Riding in A Covered Wagon– not all it’s cracked up to be!

Donna Schlachter, Author and Story Teller, visits us this week with her new novel, Calli. Words that paint pictures, pictures that tell stories, and stories that change hearts. Read on for information she learned researching her latest novel and a GIVEAWAY.

I love western movies. The long rides into the sunset. Horses that always do what you ask of them. People who help you out of a tough spot. The bad guy always gets what’s coming to him. And, of course, travel in a covered wagon–comfortable, convenient, and carefree.

What’s that? Wrong!?

But that’s the way movies show them, isn’t it? Rolling along across the flat prairie. Children skipping alongside. Butter churned by the end of the day. Complete dinners prepared over a campfire. Coffee always available.

As any of the hundreds of thousands of westward emigrants could attest—and often did, in their journals, letters home, and books—covered wagons and their journeys weren’t as easy a way to journey as we think.

In researching my recent book, Calli, I discovered the following facts which I found very interesting:

  • Although most movies show Conestoga wagons, they were rarely used in the west because they were too heavy to pull up and down mountains. Instead, the small and lighter wagon, often a simple farm or cargo wagon, was used.
  • Oxen were used even more often than horses. Oxen are stronger, can pull for more hours a day, and are more durable than horses.
  • Clambering into a covered wagon involves getting your body up at least five feet above the ground. Step stools were rare, so unless somebody stood on the bed and hauled you up, your path usually involved the wheel hub, the top rim of the wheel, then gripping the side of the wagon and hoisting your leg over. All in a skirt and several layers of petticoats that reached to your ankles, if you’re a woman. 

Giveaway: I will gift one lucky randomly-drawn winner with an ebook copy of Calli. Leave your answer to the following question AND include your email address cleverly disguised in this format: donna AT livebytheword DOT com  That way the spammers can’t find you, but we can!

Question: What’s the strangest vehicle or method of conveyance you’ve ridden/driven in. For me, the moto-taxis in Lima Peru. 

About Donna:

A hybrid author, Donna writes squeaky clean historical and contemporary suspense. She has been published more than 50 times in books; is a member of several writers groups; facilitates a critique group; teaches writing classes; ghostwrites; edits; and judges in writing contests. She loves history and research, traveling extensively for both. 

Stay connected so you learn about new releases, preorders, and presales, as well as check out featured authors, book reviews, and a little corner of peace. Plus: Receive a free ebook simply for signing up for our free newsletter! www.DonnaSchlachter.com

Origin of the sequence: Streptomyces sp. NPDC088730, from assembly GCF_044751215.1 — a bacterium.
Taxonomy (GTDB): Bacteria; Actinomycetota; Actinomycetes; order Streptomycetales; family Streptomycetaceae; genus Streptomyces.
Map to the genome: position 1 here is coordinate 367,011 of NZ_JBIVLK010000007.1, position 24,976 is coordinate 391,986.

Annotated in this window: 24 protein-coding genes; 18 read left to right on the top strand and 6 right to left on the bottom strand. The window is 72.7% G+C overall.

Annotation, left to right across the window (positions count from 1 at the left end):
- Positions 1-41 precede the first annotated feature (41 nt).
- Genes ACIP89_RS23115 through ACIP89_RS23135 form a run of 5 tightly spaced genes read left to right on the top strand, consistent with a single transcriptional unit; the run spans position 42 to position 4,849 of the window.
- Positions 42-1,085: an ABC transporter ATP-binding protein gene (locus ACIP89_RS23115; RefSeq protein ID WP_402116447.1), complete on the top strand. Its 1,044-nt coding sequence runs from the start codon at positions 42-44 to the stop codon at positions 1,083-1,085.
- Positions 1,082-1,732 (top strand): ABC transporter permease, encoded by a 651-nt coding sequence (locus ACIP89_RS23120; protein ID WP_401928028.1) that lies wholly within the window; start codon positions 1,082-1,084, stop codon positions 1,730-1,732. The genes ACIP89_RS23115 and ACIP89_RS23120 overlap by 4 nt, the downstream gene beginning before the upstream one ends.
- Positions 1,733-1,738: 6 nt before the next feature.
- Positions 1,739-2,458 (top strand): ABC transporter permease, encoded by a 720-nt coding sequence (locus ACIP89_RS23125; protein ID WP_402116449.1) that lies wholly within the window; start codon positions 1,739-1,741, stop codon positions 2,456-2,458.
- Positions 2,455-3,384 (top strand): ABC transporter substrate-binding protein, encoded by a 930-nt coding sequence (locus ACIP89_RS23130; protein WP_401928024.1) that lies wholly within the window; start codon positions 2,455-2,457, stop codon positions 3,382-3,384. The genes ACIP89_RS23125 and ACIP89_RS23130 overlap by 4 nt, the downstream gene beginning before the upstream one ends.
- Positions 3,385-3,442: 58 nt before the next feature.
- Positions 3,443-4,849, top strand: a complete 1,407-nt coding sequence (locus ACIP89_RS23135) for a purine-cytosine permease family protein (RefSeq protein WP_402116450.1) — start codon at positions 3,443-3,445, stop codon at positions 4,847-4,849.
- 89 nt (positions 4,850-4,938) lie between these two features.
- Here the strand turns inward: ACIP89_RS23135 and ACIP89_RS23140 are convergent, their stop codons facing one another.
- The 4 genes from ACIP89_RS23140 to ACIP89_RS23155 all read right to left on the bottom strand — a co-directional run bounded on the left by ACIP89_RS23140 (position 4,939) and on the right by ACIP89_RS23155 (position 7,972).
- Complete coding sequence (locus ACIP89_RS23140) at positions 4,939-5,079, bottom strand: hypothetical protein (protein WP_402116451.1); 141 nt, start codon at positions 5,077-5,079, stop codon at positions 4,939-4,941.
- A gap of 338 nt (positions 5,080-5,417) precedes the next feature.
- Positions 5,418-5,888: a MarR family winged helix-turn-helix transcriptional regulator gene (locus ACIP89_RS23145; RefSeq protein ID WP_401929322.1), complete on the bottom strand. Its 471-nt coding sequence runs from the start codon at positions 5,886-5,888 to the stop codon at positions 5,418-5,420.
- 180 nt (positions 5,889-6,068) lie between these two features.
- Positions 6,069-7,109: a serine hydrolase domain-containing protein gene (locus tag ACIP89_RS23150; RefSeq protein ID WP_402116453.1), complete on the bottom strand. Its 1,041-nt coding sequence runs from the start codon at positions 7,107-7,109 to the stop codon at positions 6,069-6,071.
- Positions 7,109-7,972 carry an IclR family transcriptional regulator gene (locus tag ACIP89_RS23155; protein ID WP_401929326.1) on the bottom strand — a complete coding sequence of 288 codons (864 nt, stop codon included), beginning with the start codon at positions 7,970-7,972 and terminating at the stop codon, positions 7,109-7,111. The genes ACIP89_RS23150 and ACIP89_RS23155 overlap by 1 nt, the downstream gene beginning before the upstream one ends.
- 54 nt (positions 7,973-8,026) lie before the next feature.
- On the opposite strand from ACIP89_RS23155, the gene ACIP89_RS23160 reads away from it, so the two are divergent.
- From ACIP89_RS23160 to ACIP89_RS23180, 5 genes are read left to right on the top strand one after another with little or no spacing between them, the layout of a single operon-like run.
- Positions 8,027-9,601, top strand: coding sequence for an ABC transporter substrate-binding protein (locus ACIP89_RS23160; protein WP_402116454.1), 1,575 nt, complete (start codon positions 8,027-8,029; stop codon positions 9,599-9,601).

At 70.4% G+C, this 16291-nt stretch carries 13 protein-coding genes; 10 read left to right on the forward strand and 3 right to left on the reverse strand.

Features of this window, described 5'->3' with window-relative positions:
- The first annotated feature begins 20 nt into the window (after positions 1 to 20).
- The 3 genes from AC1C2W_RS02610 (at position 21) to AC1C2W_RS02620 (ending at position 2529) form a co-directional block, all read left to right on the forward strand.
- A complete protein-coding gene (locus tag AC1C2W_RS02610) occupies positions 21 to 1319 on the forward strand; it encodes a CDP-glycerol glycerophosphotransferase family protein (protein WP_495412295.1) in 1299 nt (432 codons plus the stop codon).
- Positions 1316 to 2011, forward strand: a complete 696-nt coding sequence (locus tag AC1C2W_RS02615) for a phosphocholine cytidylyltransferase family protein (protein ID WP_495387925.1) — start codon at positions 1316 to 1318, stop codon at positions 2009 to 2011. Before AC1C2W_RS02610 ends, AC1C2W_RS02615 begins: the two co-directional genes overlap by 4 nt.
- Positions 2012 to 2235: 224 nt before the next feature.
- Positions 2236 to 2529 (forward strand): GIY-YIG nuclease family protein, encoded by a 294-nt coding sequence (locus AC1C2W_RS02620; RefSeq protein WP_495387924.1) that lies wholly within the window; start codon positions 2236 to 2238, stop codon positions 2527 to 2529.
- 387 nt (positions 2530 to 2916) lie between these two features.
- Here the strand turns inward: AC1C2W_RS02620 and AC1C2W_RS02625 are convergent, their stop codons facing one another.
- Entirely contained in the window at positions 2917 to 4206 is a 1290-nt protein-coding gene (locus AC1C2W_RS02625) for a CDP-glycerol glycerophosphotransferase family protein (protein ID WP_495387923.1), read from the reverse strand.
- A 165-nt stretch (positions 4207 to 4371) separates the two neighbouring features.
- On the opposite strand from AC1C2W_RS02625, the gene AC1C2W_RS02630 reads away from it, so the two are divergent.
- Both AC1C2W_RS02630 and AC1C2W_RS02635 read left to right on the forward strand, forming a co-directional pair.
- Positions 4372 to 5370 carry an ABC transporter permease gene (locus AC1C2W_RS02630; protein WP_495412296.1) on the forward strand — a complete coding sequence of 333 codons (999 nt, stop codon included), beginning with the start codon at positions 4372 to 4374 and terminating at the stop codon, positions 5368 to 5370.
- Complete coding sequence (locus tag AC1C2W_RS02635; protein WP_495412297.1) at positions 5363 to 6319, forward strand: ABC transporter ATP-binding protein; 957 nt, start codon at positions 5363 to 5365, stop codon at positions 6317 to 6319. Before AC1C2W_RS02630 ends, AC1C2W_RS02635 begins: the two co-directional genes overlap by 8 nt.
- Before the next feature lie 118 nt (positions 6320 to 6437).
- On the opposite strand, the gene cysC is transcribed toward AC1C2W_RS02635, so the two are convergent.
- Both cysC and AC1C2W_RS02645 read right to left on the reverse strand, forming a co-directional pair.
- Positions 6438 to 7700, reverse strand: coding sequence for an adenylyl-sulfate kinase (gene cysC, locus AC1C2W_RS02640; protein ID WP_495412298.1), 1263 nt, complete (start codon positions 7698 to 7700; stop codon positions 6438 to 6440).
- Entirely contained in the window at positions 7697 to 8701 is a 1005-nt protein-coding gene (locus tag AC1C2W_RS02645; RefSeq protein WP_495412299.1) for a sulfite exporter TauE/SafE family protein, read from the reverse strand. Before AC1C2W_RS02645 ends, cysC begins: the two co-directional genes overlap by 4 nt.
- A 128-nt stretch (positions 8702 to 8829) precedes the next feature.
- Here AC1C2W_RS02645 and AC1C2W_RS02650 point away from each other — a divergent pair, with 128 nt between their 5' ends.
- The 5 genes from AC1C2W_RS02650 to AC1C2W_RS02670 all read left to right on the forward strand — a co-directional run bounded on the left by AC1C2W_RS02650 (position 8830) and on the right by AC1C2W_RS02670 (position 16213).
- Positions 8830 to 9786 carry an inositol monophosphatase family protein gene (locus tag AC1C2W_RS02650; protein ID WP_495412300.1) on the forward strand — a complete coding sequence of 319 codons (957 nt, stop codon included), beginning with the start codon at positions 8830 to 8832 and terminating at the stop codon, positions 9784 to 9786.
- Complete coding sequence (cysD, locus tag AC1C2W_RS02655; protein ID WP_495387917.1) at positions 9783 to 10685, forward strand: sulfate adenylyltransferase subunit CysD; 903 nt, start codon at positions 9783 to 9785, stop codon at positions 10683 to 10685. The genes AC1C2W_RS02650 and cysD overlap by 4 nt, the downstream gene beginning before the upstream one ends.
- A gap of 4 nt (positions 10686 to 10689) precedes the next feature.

9 thoughts on “Riding in A Covered Wagon– not all it’s cracked up to be!

  1. This reminds me of the research Alex Haley did when he wrote “Roots,” revealed at the back of the book (and my favorite part). So many of the women were pregnant when they lumbered along in those wagons.

    Strangest vehicle: a WWII bomber, a B-25 Mitchell, like one my uncle Dale Wilson was lost in. (Very windy inside, and wow, was it loud!

    joynealkidney AT gmail DOT com

    • Hi Joy, thanks for sharing that exciting ride. I think there’s a book in that story! Good luck in the drawing.

  2. While a little out of my standard genres, I love the historical accuracy and views this book appears to provide. Thanks for sharing Ms. Gail.

  3. Sounds like a fabulous read. I love picturing how they must have felt with all their possessions in one wagon.
    Most adventurous vehicle I’ve been in was a small plane flown by my brother in law.

    mckenzie AT cfaith Dot com

    • Hi Maggie, thanks for sharing. I once flew in a 10-seater plane that landed on a frozen harbor in Labrador. That was quite the experience! Good luck in the drawing.

  4. I love westerns, but am sure the era was not near as romantic as the silver screen tries to make it appear! Thank you for these interesting facts, Donna!

    Most adventurous ride for me was in a glider. I hung around our small airport all day long when I was a kid until someone finally offered to take me up. It was amazing – and quiet!

    Gail, thank you for hosting Donna today.

    • Hi Pattie, thanks for sharing that super-scary ride. I don’t like heights, so that wouldn’t be for me! Good luck in the drawing.

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